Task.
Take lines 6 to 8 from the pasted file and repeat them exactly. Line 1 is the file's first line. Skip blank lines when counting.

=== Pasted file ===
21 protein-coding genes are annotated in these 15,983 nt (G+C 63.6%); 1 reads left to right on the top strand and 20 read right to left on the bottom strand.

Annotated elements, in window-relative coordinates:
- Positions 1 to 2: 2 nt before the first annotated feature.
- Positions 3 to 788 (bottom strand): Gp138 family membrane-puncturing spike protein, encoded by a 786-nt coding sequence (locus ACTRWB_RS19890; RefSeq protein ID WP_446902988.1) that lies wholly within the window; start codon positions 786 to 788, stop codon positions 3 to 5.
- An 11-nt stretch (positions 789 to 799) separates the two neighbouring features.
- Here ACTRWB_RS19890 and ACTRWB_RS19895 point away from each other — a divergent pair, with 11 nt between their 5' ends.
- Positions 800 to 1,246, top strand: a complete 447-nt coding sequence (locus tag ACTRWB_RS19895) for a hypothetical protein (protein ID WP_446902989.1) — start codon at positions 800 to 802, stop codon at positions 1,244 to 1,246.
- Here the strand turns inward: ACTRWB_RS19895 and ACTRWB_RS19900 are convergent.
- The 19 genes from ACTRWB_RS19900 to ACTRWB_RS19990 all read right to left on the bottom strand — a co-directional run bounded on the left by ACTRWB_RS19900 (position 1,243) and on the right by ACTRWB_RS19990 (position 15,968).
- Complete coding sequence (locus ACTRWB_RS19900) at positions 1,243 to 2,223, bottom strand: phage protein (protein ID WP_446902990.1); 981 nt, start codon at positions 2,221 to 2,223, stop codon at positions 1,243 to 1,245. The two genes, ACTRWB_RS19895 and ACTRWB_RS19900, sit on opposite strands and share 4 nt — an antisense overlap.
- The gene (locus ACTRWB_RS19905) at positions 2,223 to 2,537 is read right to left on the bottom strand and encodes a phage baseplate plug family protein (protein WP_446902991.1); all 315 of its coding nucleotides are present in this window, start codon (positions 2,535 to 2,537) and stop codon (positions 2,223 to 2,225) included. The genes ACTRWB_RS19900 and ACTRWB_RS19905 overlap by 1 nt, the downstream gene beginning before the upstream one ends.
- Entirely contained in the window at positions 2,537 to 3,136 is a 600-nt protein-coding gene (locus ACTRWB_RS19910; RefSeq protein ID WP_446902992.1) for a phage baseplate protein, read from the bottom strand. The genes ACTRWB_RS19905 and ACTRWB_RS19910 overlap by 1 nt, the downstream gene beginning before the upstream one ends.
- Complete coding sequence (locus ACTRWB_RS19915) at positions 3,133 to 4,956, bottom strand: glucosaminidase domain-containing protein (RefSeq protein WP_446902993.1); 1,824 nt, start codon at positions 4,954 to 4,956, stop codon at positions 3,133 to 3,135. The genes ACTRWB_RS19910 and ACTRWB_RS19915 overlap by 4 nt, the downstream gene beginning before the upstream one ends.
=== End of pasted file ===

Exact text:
- Here ACTRWB_RS19890 and ACTRWB_RS19895 point away from each other — a divergent pair, with 11 nt between their 5' ends.
- Positions 800 to 1,246, top strand: a complete 447-nt coding sequence (locus tag ACTRWB_RS19895) for a hypothetical protein (protein ID WP_446902989.1) — start codon at positions 800 to 802, stop codon at positions 1,244 to 1,246.
- Here the strand turns inward: ACTRWB_RS19895 and ACTRWB_RS19900 are convergent.